Here, we intended to compare the effects of remifentanil and magnesium on BP, as well as heart rate changes during tracheal extubation, in patients undergoing laparotomy under general anesthesia.

4. Results

Table 1 presents the baseline characteristics (age, gender, weight) of the patients. As shown, no significant differences were found, regarding baseline characteristics, between the three groups.

Table 1. Comparison of Age, Gender, and Weight in Laparotomy Patients who Received Remifentanil, Magnesium Sulfate, or Normal Saline a
Remifentanil Magnesium Sulfate Normal Saline P Value
Gender, Male52.5%45%47.5%0.79
Age, y43 (± 11.7)42.7 (± 10.5)38.7 (± 12.7)0.18
Weight, kg66.4 (± 10.8)68.4 (± 8.9)70.6 (± 10.2)0.17

a For each group: (n = 40).

Table 2 presents anesthesia-related variables. As shown, no significant differences were found regarding mean general anesthesia duration, total fentanyl dosage administered, time interval passed between fentanyl administration and studied medication administration, or time interval between studied medication administration and tracheal extubation, between the three groups.

Table 2. Comparison of General Anesthesia-Related Variables in Laparotomy Patients who Received Remifentanil, Magnesium Sulfate, or Normal Saline a
Remifentanil Magnesium Sulfate Normal Saline P Value
Anesthesia Duration, min108.4 (± 18.6)108.9 (± 11.8)106.7 (± 10.5)0.77
Total Fentanyl Dosage, mcg275 (± 45.3)278 (± 51.7)261.2 (± 57.1)0.28
Time Interval Between Fentanyl and Studied Medication Administration, min25.7 (± 16.9)33.9 (± 15.4)31 (± 19.70)0.1
Time Interval Between Studied Medication Administration and Tracheal Extubation, min16.4 (± 8)14.45 (± 3.1)14.9 (± 4.9)0.26

a For each group: (n = 40).

Regarding HR changes, recorded before starting the operation until 10 minutes after extubation, there was no significant difference between the three groups, until the time point recorded immediately before extubation. However, immediately after extubation and 3, 5, and 10 minutes after extubation, mean HR showed a significant decrease, in comparison to normal saline group (Table 3). However, analysis of the HR changes pattern, at different time points, showed that there was no significant difference between the groups, with respect to heart rate during follow-up period (P = 0.11).

Table 3. Comparison of Mean (± SD) Heart Rate at Different Time Points in Patients who Underwent Laparotomy and Received Remifentanil, Magnesium Sulfate, or Normal Saline a
Remifentanil Magnesium Sulfate Normal Saline P Value
Before Operation93.4 (± 17.6)87.6 (± 15.6)90.2 (± 14.3)0.26
Time 0 b79.2 (± 10.9)81.2 (± 15.8)78.7 (± 14.7)0.7
Immediately Before Extubation93.8 (± 17.3)98.2 (± 14.9)94.9 (± 14.9)0.74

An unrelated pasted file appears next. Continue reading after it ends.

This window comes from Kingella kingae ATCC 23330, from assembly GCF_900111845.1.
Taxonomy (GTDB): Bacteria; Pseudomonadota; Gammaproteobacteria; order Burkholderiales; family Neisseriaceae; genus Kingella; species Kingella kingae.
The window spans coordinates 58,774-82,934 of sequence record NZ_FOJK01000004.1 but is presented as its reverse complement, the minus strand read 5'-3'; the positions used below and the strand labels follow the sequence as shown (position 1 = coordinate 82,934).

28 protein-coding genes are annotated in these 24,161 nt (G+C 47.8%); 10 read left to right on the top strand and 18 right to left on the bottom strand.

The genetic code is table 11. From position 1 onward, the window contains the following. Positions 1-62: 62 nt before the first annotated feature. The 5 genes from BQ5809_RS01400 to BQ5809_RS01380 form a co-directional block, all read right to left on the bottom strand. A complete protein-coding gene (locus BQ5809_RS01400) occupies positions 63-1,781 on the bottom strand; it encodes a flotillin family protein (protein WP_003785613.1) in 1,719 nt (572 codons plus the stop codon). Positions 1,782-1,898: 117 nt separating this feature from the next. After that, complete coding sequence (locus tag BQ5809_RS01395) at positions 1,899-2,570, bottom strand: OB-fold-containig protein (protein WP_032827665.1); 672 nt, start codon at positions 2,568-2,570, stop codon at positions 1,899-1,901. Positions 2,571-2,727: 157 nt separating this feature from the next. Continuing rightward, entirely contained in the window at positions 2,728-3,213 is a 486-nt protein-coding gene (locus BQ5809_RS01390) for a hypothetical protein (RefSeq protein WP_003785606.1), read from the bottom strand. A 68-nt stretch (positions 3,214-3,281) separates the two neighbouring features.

Immediately After Extubation 95.4 (± 10.6)105.2 (± 16.4)111.03 (± 14.9)< 0.001
Minute 3 Post-Extubation85.2 (± 12.3)85.9 (±17.8)98.05 (± 13)< 0.001
Minute 5 Post-Extubation85.06 (± 12.8)85.2 (± 15.2)92.8 (± 11.7)< 0.001
Minute 10 Post-Extubation84.7 (± 12.8)85.7 (± 13.9)91.9 (± 12.1)< 0.001

a For each group: (n = 40).

b Time 0 = after putting the last stitch on the skin.

A similar pattern to HR changes was observed with regard to MAP. At follow-up time point before extubation, no significant difference was seen between the two groups. However, MAP was significantly lower in remifentanil and magnesium groups, compared to normal saline group, immediately after extubation, as well as at minute 3 after extubation. At minutes 5 and 10 post-extubation, again no difference was present between the groups. Two groups of remifentanil and magnesium were comparable regarding MAP changes (Table 4). Analysis of MAP changes pattern, at different time points, showed that there was no significant difference between the groups during follow-up period (P = 0.58).

Table 4. Comparison of Mean (± SD) Mean Arterial Pressure (MAP) at Different Time Points in Patients Underwent Laparotomy Who Received Remifentanil, Magnesium Sulfate, or Normal Saline a
Remifentanil Magnesium Sulfate Normal Saline P Value
Before Operation102.6 (± 16.7)100.2 (± 17.08)102.7 (± 10.6)0.69
Time 0 b94.3 (± 17.2)98.8 (± 11.4)92.7 (± 10.8)0.11
Immediately Before Extubation101.08 (± 14.6)103.1 (± 19.9)97.05 (± 13.7)0.23
Immediately After Extubation 104.9 (± 18.6)107.1 (± 9.9)119.1 (± 11.02)< 0.001
Minute 3 Post-Extubation105 (± 11.2)101.4 (± 8.5)111.08 (± 15.1)0.002
Minute 5 Post-Extubation102.2 (± 9.6)100.1 (± 9.1)100.7 (± 11.2)0.63
Minute 10 Post-Extubation99.8 (± 8.54)98.9 (± 9.05)98.9 (± 11.01)0.88

a For each group: (n = 40).

b Time 0 = after putting the last stitch on the skin.

Remifentanil and magnesium, both resulted in less severe coughing episodes, compared to normal saline. The frequencies of mild and moderate coughing were 82.5% and 10% in remifentanil group, 80% and 20% in magnesium group, and 40% and 52.5% in normal saline group, respectively. Severe cough was not reported in magnesium group, although it was reported in 7.5% of patients of normal saline and remifentanil groups (P < 0.001). However, no difference was detected between magnesium and remifentanil groups.

At 5 minutes after extubation, 60% of normal saline cases were alert and responsive; however, this percentage was 47.5% in remifentanil group and 25% in magnesium group (P = 0.004). Similar findings were noted at 15 minutes post-extubation time. Alertness and responsiveness was reported in 95% of normal saline patients, 72.5% of remifenatnil cases and in 60% of magnesium patients (P = 0.007).